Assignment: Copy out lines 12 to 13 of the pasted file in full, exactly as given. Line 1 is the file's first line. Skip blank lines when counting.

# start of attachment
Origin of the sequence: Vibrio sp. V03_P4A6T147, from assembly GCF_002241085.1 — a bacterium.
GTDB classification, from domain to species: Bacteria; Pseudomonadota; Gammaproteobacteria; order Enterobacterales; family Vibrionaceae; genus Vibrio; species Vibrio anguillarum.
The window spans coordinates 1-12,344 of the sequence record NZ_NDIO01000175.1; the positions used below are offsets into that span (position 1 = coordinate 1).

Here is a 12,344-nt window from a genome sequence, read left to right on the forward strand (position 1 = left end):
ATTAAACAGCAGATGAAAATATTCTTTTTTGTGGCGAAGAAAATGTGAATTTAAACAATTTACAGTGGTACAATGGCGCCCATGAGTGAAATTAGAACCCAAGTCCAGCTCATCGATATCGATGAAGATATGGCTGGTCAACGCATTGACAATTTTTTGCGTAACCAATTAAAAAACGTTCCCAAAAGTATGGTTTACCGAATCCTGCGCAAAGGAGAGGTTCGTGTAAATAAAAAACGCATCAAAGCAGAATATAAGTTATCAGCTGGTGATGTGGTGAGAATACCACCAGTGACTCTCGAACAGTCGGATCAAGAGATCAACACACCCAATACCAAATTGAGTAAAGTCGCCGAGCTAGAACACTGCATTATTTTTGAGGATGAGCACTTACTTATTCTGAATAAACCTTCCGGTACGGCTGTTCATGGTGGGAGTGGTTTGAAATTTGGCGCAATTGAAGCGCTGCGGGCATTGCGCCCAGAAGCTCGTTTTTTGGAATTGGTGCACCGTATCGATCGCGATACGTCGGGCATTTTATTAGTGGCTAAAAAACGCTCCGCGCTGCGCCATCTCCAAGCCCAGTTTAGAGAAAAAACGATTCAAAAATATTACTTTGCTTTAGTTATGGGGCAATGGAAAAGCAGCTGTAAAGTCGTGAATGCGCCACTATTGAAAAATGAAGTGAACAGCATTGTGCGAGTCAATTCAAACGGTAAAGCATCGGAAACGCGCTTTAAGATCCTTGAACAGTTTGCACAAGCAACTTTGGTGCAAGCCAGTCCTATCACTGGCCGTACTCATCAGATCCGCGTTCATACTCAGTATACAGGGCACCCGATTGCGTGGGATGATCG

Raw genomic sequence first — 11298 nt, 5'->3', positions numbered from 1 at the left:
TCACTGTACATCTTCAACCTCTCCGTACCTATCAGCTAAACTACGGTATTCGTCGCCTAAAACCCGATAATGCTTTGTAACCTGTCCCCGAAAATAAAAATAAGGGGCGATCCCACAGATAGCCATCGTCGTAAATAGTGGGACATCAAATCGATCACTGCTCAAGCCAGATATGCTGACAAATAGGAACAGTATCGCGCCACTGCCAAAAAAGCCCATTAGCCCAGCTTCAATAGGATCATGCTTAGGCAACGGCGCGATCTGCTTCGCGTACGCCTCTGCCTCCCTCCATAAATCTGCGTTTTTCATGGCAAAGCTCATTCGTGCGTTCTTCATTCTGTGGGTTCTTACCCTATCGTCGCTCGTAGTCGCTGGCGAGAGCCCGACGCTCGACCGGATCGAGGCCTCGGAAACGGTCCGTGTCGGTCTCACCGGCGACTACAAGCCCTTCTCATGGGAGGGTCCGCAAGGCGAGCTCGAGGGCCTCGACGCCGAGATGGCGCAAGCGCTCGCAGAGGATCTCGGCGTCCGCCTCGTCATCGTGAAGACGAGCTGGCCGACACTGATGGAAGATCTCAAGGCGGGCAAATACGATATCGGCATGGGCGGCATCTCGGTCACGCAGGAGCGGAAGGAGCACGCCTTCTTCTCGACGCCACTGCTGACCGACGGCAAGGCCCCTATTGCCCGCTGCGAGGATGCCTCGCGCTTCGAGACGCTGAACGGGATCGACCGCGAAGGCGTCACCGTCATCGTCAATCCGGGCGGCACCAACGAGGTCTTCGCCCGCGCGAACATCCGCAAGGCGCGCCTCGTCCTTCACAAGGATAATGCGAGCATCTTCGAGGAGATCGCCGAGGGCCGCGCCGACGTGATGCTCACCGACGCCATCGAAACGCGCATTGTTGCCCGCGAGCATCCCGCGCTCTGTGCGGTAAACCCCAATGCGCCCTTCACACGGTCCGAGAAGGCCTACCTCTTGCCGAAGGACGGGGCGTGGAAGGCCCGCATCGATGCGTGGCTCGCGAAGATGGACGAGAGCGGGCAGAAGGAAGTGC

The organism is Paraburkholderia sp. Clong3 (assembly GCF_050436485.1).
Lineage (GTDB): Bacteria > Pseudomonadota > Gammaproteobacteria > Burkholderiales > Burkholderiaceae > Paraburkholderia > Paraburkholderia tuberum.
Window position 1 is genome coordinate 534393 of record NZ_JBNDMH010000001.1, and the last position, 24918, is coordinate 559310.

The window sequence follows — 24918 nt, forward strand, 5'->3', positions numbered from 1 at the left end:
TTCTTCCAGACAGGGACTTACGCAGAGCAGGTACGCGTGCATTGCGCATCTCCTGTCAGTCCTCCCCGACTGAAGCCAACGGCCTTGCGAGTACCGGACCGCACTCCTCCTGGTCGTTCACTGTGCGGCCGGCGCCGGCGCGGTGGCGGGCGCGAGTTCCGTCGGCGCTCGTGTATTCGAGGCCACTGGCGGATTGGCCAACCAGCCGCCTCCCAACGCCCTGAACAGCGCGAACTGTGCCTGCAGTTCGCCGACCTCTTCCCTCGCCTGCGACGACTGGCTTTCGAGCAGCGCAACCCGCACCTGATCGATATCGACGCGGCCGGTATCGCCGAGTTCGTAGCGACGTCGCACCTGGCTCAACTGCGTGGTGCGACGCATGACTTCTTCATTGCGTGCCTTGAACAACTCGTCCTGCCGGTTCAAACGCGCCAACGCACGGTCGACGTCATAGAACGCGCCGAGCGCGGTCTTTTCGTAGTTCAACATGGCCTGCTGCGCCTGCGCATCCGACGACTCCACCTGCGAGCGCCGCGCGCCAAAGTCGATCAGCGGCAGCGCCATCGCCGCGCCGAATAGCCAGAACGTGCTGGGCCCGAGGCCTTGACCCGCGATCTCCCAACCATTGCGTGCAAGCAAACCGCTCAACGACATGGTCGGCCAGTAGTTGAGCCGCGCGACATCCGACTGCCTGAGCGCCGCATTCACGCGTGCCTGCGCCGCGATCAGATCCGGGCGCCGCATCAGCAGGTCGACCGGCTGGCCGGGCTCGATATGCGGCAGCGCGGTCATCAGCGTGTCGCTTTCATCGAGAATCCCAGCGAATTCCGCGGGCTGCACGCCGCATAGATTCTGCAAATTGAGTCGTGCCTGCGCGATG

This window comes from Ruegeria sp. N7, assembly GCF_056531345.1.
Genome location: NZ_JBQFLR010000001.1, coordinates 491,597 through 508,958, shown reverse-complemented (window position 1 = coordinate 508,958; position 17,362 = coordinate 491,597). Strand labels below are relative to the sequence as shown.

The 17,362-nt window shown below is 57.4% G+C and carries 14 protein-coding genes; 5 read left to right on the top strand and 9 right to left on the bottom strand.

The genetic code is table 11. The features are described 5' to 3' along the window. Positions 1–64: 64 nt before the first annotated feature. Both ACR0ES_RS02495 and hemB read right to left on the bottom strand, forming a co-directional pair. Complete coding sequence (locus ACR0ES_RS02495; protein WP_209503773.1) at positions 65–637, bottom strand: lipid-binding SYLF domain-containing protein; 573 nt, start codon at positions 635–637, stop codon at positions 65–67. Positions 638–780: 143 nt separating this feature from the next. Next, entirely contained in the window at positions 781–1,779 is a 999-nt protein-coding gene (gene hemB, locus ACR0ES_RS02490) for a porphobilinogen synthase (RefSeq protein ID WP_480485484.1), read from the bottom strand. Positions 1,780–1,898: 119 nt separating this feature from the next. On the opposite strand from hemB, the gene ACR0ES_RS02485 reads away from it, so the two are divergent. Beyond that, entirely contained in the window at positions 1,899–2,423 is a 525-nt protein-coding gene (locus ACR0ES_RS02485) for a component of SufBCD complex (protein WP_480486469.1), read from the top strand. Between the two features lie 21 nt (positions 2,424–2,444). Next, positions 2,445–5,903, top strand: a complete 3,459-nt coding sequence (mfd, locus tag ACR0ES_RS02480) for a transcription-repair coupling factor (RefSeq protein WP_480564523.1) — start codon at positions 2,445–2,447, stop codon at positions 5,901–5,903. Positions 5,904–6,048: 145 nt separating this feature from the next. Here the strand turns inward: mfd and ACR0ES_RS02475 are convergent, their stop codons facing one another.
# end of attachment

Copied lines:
TTCTTCCAGACAGGGACTTACGCAGAGCAGGTACGCGTGCATTGCGCATCTCCTGTCAGTCCTCCCCGACTGAAGCCAACGGCCTTGCGAGTACCGGACCGCACTCCTCCTGGTCGTTCACTGTGCGGCCGGCGCCGGCGCGGTGGCGGGCGCGAGTTCCGTCGGCGCTCGTGTATTCGAGGCCACTGGCGGATTGGCCAACCAGCCGCCTCCCAACGCCCTGAACAGCGCGAACTGTGCCTGCAGTTCGCCGACCTCTTCCCTCGCCTGCGACGACTGGCTTTCGAGCAGCGCAACCCGCACCTGATCGATATCGACGCGGCCGGTATCGCCGAGTTCGTAGCGACGTCGCACCTGGCTCAACTGCGTGGTGCGACGCATGACTTCTTCATTGCGTGCCTTGAACAACTCGTCCTGCCGGTTCAAACGCGCCAACGCACGGTCGACGTCATAGAACGCGCCGAGCGCGGTCTTTTCGTAGTTCAACATGGCCTGCTGCGCCTGCGCATCCGACGACTCCACCTGCGAGCGCCGCGCGCCAAAGTCGATCAGCGGCAGCGCCATCGCCGCGCCGAATAGCCAGAACGTGCTGGGCCCGAGGCCTTGACCCGCGATCTCCCAACCATTGCGTGCAAGCAAACCGCTCAACGACATGGTCGGCCAGTAGTTGAGCCGCGCGACATCCGACTGCCTGAGCGCCGCATTCACGCGTGCCTGCGCCGCGATCAGATCCGGGCGCCGCATCAGCAGGTCGACCGGCTGGCCGGGCTCGATATGCGGCAGCGCGGTCATCAGCGTGTCGCTTTCATCGAGAATCCCAGCGAATTCCGCGGGCTGCACGCCGCATAGATTCTGCAAATTGAGTCGTGCCTGCGCGATG

This window comes from Ruegeria sp. N7, assembly GCF_056531345.1.